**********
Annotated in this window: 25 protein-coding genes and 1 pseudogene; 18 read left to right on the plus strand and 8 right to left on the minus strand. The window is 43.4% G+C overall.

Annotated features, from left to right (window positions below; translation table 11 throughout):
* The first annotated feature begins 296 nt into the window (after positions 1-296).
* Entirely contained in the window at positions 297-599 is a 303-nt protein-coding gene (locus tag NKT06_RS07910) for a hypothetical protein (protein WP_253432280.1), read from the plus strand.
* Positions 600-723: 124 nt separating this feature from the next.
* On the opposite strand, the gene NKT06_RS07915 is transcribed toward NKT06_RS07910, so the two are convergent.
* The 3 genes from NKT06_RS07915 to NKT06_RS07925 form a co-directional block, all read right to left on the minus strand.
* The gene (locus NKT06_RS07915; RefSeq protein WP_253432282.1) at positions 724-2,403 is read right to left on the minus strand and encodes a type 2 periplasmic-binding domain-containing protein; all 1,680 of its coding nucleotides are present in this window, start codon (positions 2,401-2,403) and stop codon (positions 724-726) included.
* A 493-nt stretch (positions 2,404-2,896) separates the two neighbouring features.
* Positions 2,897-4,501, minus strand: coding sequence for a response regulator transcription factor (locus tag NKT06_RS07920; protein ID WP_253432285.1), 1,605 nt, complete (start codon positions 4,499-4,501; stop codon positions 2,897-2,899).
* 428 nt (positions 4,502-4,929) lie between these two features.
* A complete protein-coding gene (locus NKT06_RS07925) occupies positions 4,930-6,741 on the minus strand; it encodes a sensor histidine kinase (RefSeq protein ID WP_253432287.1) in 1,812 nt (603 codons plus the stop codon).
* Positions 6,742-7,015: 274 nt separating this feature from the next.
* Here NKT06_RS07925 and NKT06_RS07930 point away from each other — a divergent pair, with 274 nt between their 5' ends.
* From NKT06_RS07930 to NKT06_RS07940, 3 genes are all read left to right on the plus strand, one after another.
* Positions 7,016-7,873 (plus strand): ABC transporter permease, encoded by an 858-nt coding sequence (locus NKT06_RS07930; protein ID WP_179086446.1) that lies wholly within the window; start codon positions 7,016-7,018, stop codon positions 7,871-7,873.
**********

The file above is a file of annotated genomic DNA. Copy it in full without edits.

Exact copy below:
Annotated in this window: 25 protein-coding genes and 1 pseudogene; 18 read left to right on the plus strand and 8 right to left on the minus strand. The window is 43.4% G+C overall.

Annotated features, from left to right (window positions below; translation table 11 throughout):
* The first annotated feature begins 296 nt into the window (after positions 1-296).
* Entirely contained in the window at positions 297-599 is a 303-nt protein-coding gene (locus tag NKT06_RS07910) for a hypothetical protein (protein WP_253432280.1), read from the plus strand.
* Positions 600-723: 124 nt separating this feature from the next.
* On the opposite strand, the gene NKT06_RS07915 is transcribed toward NKT06_RS07910, so the two are convergent.
* The 3 genes from NKT06_RS07915 to NKT06_RS07925 form a co-directional block, all read right to left on the minus strand.
* The gene (locus NKT06_RS07915; RefSeq protein WP_253432282.1) at positions 724-2,403 is read right to left on the minus strand and encodes a type 2 periplasmic-binding domain-containing protein; all 1,680 of its coding nucleotides are present in this window, start codon (positions 2,401-2,403) and stop codon (positions 724-726) included.
* A 493-nt stretch (positions 2,404-2,896) separates the two neighbouring features.
* Positions 2,897-4,501, minus strand: coding sequence for a response regulator transcription factor (locus tag NKT06_RS07920; protein ID WP_253432285.1), 1,605 nt, complete (start codon positions 4,499-4,501; stop codon positions 2,897-2,899).
* 428 nt (positions 4,502-4,929) lie between these two features.
* A complete protein-coding gene (locus NKT06_RS07925) occupies positions 4,930-6,741 on the minus strand; it encodes a sensor histidine kinase (RefSeq protein ID WP_253432287.1) in 1,812 nt (603 codons plus the stop codon).
* Positions 6,742-7,015: 274 nt separating this feature from the next.
* Here NKT06_RS07925 and NKT06_RS07930 point away from each other — a divergent pair, with 274 nt between their 5' ends.
* From NKT06_RS07930 to NKT06_RS07940, 3 genes are all read left to right on the plus strand, one after another.
* Positions 7,016-7,873 (plus strand): ABC transporter permease, encoded by an 858-nt coding sequence (locus NKT06_RS07930; protein ID WP_179086446.1) that lies wholly within the window; start codon positions 7,016-7,018, stop codon positions 7,871-7,873.